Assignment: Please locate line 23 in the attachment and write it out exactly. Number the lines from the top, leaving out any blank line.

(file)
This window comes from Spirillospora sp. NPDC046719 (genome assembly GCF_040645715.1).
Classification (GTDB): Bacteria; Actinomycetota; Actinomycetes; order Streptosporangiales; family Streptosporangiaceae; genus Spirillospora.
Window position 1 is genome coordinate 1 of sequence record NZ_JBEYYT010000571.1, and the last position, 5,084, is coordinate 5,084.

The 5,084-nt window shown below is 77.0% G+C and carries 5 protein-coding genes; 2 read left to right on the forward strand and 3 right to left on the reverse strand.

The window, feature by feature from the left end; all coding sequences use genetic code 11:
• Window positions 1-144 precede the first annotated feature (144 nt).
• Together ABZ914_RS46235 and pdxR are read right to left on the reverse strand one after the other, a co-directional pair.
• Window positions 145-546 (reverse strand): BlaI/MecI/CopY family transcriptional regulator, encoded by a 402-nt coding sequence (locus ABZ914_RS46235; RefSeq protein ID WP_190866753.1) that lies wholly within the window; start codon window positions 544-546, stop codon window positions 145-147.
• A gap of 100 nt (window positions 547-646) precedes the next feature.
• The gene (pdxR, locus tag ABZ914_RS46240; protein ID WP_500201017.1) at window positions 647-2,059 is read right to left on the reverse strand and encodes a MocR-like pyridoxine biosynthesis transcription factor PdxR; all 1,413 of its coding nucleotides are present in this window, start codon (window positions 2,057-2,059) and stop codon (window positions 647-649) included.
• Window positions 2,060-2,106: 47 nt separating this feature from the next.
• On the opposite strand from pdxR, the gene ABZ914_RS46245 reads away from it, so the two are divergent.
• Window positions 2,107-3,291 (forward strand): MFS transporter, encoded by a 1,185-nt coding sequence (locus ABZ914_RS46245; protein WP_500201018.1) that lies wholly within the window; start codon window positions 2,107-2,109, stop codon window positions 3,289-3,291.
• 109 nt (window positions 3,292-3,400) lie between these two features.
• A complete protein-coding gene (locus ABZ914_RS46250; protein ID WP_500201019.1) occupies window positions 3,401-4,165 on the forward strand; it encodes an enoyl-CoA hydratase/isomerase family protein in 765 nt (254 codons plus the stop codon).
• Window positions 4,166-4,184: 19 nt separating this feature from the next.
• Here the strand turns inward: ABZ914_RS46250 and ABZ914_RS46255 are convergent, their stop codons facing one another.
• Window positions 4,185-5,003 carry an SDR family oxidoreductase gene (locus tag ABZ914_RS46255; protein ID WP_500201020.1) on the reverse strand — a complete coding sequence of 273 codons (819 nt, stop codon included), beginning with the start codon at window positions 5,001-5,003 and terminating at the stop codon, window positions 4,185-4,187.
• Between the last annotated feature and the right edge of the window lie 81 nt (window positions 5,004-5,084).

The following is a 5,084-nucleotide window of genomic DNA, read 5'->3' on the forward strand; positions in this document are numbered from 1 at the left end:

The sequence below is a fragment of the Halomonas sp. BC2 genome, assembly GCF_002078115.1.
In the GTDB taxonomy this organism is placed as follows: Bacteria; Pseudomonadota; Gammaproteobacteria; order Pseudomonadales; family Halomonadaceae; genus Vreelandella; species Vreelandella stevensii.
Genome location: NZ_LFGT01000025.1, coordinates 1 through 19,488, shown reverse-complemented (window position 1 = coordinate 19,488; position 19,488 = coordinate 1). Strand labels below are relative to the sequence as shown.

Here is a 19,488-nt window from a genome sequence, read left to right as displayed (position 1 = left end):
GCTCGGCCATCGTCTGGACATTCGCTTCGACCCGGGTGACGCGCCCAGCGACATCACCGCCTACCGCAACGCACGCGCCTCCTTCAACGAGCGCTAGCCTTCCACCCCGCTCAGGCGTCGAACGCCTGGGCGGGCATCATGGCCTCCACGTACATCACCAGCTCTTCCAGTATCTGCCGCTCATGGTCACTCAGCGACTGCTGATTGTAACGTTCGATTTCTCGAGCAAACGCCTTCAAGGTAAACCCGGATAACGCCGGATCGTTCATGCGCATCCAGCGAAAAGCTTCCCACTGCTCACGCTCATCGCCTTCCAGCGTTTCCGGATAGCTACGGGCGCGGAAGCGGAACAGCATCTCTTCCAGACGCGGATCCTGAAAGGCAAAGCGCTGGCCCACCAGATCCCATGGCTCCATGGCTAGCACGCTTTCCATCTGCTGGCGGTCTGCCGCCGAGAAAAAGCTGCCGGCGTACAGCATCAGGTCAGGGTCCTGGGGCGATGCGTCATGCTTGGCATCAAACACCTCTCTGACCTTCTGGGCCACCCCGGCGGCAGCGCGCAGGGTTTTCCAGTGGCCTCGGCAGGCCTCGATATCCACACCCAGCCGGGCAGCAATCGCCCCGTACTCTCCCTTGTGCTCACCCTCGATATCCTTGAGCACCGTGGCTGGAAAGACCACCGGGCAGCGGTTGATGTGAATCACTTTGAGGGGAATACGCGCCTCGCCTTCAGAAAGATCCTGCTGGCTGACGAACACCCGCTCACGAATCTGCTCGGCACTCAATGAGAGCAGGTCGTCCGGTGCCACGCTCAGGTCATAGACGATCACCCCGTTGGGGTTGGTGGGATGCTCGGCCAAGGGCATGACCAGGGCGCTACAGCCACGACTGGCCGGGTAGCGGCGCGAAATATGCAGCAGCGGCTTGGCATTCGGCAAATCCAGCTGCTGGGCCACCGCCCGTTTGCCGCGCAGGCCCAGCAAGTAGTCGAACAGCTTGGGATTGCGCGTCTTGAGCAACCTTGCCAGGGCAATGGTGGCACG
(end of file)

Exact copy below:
Genome location: NZ_LFGT01000025.1, coordinates 1 through 19,488, shown reverse-complemented (window position 1 = coordinate 19,488; position 19,488 = coordinate 1). Strand labels below are relative to the sequence as shown.